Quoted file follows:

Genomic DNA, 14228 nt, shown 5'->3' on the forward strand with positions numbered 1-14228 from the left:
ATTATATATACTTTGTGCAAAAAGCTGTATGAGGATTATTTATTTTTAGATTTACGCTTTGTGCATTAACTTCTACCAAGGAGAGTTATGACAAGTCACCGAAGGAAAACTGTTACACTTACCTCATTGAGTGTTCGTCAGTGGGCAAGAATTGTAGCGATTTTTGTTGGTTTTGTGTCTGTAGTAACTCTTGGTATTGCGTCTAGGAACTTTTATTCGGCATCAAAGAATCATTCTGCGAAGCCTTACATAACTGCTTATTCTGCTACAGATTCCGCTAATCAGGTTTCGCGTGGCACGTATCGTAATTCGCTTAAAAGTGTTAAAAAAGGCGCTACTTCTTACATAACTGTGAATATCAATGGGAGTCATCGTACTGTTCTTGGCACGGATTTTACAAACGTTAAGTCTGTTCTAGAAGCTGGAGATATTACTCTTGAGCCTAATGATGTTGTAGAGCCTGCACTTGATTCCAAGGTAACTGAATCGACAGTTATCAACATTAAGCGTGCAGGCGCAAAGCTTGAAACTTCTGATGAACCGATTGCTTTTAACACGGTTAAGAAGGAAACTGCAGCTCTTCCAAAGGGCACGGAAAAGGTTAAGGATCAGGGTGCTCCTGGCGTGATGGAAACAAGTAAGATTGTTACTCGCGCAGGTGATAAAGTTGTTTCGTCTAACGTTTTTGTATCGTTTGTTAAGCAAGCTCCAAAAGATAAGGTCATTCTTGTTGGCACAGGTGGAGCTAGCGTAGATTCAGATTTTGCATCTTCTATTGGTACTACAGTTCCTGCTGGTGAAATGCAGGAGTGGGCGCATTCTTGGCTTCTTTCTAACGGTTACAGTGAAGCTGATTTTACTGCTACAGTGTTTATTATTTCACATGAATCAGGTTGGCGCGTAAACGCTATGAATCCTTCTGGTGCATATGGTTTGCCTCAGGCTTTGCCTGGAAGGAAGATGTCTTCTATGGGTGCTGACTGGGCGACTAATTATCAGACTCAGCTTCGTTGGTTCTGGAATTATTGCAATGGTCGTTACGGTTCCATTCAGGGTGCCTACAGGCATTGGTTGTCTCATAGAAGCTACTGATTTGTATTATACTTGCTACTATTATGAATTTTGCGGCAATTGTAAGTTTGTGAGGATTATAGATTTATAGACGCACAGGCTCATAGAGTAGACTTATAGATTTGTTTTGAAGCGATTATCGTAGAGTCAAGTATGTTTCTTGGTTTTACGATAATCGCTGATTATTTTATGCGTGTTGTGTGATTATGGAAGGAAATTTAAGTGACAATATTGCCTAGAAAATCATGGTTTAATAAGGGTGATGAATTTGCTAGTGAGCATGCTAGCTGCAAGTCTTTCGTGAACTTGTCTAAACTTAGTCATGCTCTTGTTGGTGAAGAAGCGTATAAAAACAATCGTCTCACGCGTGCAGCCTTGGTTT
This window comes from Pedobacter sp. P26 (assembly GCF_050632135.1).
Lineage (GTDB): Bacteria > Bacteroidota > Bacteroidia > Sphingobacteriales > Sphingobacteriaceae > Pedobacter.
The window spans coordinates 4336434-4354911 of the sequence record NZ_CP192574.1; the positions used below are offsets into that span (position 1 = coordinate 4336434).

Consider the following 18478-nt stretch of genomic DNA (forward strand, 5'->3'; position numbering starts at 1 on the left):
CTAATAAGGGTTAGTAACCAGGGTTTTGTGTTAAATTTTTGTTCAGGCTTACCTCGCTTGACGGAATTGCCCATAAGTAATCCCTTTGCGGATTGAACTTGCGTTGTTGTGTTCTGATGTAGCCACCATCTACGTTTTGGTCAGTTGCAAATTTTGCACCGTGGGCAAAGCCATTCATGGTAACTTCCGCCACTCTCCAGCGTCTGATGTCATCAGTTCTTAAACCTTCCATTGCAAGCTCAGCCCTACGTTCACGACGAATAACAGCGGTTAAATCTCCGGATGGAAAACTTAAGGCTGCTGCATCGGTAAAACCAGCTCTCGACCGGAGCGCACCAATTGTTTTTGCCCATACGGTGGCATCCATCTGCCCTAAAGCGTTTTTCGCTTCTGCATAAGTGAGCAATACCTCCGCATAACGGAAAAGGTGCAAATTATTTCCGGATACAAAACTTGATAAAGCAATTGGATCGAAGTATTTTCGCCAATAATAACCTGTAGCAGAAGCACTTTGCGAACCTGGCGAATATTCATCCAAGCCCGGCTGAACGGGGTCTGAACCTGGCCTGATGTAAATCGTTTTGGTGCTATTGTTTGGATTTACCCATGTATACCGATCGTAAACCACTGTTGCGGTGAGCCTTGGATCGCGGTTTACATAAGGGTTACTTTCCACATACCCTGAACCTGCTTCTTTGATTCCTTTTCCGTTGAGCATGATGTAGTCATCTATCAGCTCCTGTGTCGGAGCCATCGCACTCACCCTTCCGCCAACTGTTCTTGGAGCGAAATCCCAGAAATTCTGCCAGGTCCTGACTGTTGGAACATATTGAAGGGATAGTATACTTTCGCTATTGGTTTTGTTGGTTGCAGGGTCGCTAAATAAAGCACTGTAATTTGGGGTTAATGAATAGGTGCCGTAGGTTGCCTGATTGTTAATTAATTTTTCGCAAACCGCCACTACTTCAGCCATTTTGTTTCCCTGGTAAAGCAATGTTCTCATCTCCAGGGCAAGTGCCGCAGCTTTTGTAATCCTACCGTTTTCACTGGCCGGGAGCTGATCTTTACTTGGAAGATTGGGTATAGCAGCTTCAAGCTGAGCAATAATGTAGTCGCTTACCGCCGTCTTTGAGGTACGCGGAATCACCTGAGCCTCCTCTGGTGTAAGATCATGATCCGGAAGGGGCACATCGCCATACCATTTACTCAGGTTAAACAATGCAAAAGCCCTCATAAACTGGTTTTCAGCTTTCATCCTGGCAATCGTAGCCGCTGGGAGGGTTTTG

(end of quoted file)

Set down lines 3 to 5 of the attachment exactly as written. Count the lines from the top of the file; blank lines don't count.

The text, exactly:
This window comes from Pedobacter sp. P26 (assembly GCF_050632135.1).
Lineage (GTDB): Bacteria > Bacteroidota > Bacteroidia > Sphingobacteriales > Sphingobacteriaceae > Pedobacter.
The window spans coordinates 4336434-4354911 of the sequence record NZ_CP192574.1; the positions used below are offsets into that span (position 1 = coordinate 4336434).